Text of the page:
I wonder if the member for Yorkton—Melville would like to comment on that aspect of the Truchon case.
View Cathay Wagantall Profile
View Cathay Wagantall Profile
2021-03-11 17:59 [p.4939]
Madam Speaker, no, I am not interested in responding to the Truchon case, because we are long past that. We are at the place where the government has decided it is more than happy to go along with what the Senate has put forward and to give people with mental illness, on its own, the ability to choose assisted suicide.
That is not in the best interests of Canadians. It is not in the best interests of anyone who, in the case of mental illness, cannot be in a solid state of mind when they are considering assisted suicide.
View Dane Lloyd Profile
View Dane Lloyd Profile
2021-03-11 18:59 [p.4947]
Madam Speaker, I will be splitting my time with the member for Sarnia—Lambton.
Today will be a historic day for Canada, a day that will be looked back on for decades to come as a day of infamy for the rights of vulnerable, disabled and mentally ill Canadians. Years from now, our country will be rocked by a political scandal when it is revealed how tens of thousands of vulnerable Canadians ended their lives through medical assistance in dying. We will discover how many of these vulnerable Canadians, whose deaths were not reasonably foreseeable and who suffered from depression and other mental health challenges, were allowed to end their lives with little to no safeguards.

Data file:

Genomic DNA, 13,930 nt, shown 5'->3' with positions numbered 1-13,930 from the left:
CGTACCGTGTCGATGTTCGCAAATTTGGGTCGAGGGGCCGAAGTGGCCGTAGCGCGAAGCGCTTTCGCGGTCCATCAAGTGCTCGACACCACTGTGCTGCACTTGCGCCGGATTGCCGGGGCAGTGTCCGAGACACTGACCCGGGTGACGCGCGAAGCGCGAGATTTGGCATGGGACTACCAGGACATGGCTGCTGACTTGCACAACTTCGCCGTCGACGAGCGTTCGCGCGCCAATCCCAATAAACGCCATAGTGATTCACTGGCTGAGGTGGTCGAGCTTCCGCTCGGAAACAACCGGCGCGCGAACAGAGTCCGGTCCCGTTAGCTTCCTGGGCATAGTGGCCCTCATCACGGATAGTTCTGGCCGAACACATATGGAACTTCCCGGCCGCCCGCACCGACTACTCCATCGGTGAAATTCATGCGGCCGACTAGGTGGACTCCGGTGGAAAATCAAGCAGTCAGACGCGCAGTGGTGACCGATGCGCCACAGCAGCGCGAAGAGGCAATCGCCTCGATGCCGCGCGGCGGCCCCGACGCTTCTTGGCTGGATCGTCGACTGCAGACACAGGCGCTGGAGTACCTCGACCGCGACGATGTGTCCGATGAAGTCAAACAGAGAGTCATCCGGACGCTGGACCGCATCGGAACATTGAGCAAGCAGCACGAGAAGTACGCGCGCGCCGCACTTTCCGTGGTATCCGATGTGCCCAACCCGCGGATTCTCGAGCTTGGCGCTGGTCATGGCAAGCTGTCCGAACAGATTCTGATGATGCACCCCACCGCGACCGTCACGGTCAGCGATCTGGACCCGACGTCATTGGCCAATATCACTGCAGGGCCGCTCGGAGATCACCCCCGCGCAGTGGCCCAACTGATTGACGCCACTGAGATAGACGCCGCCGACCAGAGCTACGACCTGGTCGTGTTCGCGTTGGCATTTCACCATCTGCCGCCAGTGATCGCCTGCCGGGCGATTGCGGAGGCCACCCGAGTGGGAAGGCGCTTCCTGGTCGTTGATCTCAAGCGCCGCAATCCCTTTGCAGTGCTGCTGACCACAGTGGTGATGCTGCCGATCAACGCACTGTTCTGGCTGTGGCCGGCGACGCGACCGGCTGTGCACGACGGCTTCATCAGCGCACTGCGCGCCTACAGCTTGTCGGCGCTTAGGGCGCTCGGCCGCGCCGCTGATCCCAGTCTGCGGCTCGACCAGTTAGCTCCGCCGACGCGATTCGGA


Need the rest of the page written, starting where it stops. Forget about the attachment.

Righteously angered families will demand justice from the government. They will demand parliamentary inquiries and they will fight through the courts to reveal the truth that, for decades, the government failed to support vulnerable Canadians and, instead, allowed them to end their lives in the absence of real assistance. On that day, a prime minister will stand across the way in the House to give a tearful apology for the lives of so many lost as a result of the Liberal government's negligence. Parliamentarians will vote for serious reform to affirm the lives of vulnerable people and reinstate firm restrictions to protect the rights of the disabled and mentally ill. Together on that day, we will vow never again to stand idly by and let legislation pass in the House that would put vulnerable lives at risk.
The vote tonight will determine whether that is the bleak future this country will have, and today we have a choice, as parliamentarians: Do we stand up for the rights of disabled Canadians, those suffering with mental health challenges, or do we vote for radical legislation that will imperil the lives of many of them? Tonight I will vote with a clean conscience knowing that I have done my duty to uphold the rights and dignity of Canadians, and I urge MPs in the House to look deep into their consciences and ask themselves if they want history to remember them as those who went along and voted for this travesty.
Some members of the House may scoff at my claims, but if they will not take it from me, they should take it from the very people whose lives are being held in the balance because of this vote. They should take it from those in the disability community who have been speaking vocally about the pressure they face from society to end their own lives. They should take it from suicide survivors who know that under this legislation, their lives would have ended before they could recover and live fulfilled lives. The Liberal government likes to praise itself for its deference to the experts, but in this case, it is kowtowing to special interests who are pushing a radical agenda.